This biennial umbellifer, found wild in the south of Europe, was introduced into the English gardens in 1548. The crop is of limited commercial importance in the United States. It is unquestionably our most beautiful vegetable for garnishing, but not fully appreciated for this purpose. The leaves are finely cut, curled and valued for salads and flavoring as well as for garnishing.
Extra Curled Dwarf is probably the most largely planted. Moss Curled, Fern-Leaved and Summer Green are also popular.
As the seeds germinate very slowly, they are often sown under glass, and transplanted once before setting in the open. The plants are hardy and may be taken to the open ground nearly as soon as cabbage. It is also customary to sow outdoors early in the spring or at intervals during the summer. For the fall crop in the North, June is the proper time to sow. The rows should be about 14 inches apart and the plants 6 to 10 inches apart in the row. The leaves may be used as soon as they are large enough, and gathered during the entire season.. Parsley will thrive in any moist, fertile soil. Nitrate of soda is especially valuable in securing rapid, tender growth. The leaves are tied together in small bunches for marketing. By protecting the plants in cold frames a supply throughout the winter is insured.
The parsnip is an important root crop, belonging to the family of Umbellifer*˜. It is closely related to parsley, carrot and celery. The roots are boiled, fried and used in soups and stews. They are also popular for stock feeding.
Deep, fertile, sandy loams grow the finest roots. Clay soils have a tendency to produce crooked and branching roots, which are not wanted by the market. Under the most favorable conditions the roots will attain a length of one foot and will be straight and smooth.
Guernsey (Student and Improved Half-Long) is planted most extensively. Hollow Crown, which is known by several other names, is also valued. Early Short Round is a small, very early variety, the roots of which are sometimes bunched with potherbs.
A full season is required to grow a good crop of parsnips. The seed, which germinates very slowly, should be sown as early as possible in the spring. A few radish seeds are sometimes sown with the parsnips. They germinate quickly, and the young plants mark the rows, so that cultivation may be begun before the parsnips are up. This method is especially desirable in soils which have a tendency to bake.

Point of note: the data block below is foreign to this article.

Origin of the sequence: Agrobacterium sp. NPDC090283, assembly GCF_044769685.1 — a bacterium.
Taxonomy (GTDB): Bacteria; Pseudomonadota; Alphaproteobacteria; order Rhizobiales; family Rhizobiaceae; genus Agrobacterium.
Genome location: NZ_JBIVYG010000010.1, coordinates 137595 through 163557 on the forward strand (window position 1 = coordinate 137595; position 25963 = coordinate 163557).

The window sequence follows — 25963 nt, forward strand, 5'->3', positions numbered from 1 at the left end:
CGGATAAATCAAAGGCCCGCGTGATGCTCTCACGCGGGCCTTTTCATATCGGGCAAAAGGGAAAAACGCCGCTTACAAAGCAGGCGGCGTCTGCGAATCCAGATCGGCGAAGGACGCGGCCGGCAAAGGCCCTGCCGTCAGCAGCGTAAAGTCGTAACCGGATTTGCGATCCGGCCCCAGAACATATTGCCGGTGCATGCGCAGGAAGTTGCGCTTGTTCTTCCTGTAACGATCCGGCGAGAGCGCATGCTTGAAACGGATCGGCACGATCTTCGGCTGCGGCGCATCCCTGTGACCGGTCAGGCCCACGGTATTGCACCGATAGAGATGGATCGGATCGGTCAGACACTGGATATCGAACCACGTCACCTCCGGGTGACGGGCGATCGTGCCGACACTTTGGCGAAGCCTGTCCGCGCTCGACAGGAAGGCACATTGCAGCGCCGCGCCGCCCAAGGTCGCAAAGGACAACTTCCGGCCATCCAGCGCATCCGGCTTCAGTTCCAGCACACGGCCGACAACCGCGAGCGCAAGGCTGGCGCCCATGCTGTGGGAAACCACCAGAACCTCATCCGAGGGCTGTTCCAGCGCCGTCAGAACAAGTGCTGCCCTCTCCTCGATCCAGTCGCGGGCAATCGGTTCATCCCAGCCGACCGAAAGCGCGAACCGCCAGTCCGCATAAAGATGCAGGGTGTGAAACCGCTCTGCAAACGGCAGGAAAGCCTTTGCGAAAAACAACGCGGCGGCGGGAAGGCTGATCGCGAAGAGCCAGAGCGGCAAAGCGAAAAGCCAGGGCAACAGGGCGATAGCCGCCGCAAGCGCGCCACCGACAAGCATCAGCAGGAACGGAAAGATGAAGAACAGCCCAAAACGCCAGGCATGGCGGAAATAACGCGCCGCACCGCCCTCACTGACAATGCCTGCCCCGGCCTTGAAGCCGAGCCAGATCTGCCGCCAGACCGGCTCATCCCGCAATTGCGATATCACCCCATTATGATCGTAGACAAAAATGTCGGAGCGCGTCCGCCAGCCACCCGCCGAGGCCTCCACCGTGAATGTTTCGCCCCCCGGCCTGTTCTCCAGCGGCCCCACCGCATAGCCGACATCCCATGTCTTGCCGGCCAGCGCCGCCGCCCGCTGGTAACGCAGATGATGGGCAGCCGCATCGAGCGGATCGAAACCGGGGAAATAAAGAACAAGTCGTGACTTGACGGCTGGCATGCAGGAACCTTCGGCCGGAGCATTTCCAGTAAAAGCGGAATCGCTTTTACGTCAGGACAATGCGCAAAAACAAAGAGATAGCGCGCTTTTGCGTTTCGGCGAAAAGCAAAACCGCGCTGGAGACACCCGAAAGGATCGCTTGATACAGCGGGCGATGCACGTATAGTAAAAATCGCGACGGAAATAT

The soil should be thoroughly prepared before sowing. From Â« to 1 inch of soil is sufficient covering. As the seedlings are very small and delicate at first, it is customary to use plenty of new seed, and then thin the plants to 6 or 7 inches in strong soils and 4 or 5 in poorer ones. There should be 15 to 18 inches between rows for wheel-hoe cultivation, and 2 feet or more when horse implements are to be used.
The roots may be used any time after they have reached maturity. Most gardeners who grow them in large amounts dig part of the crop in the fall, burying the roots in the ground or storing them in pits, caves or cellars. To prevent drying and shriveling in storage, they should be covered with moist sand or soil. As the roots are perfectly hardy in all parts of the North, the greater part of the crop is usually left in the ground where it was grown until suitable weather for digging the following spring. Freezing improves the quality (although this idea is sometimes refuted). The roots come out of the ground in a bright, fresh condition, and are salable on most markets. Parsnips are easily grown, and all markets should be well supplied.
Decandolle ("Origin of Cultivated Plants," p. 330) makes the following statement in regard to the origin of the garden pea: "The species seems to have existed in western Asia, perhaps from the south of the Caucasus to Persia, before it was cultivated. The Aryans introduced it into Europe, but it perhaps existed in northern India before the arrival of the eastern Aryans. It no longer exists in a wild state, and when it occurs in fields, half-wild, it is not said to have a modified form so as to approach some other species."
The pea is one of the important vegetables grown in the United States. It is almost invariably planted in home gardens, and truckers regard it as one of their leading vegetables for early and midsummer sales. The crop is also canned to a great extent.
The table in Chapter XXV (Tables) shows that this is one of our most nutritious vegetables. Besides being wholesome, the young tender peas are regarded as a delicacy. Being a legume, the soil is improved by its culture and this advantage is considered by truckers who are alert as to methods of making their lands more fertile.
Varieties of peas may be classified as dwarf, half-dwarf and tall. The dwarf varieties, because they do not require support, are most largely grown. The tall varieties, for the ground occupied, produce much heavier yields, but must be supported. Varieties are also classified as smooth and wrinkled; there are dwarf and tall varieties of each class. The smooth peas may be planted earlier than the wrinkled, because they do not rot so quickly in the soil and the plants are hardier; but the wrinkled peas are sweeter and superior in quality.
A third class, known as edible-podded or sugar peas, is grown to some extent in this country. The young tender pods are excellent when properly cooked and seasoned. They may also be shelled, and only the peas eaten.
Among the many varieties of peas the following are the most important: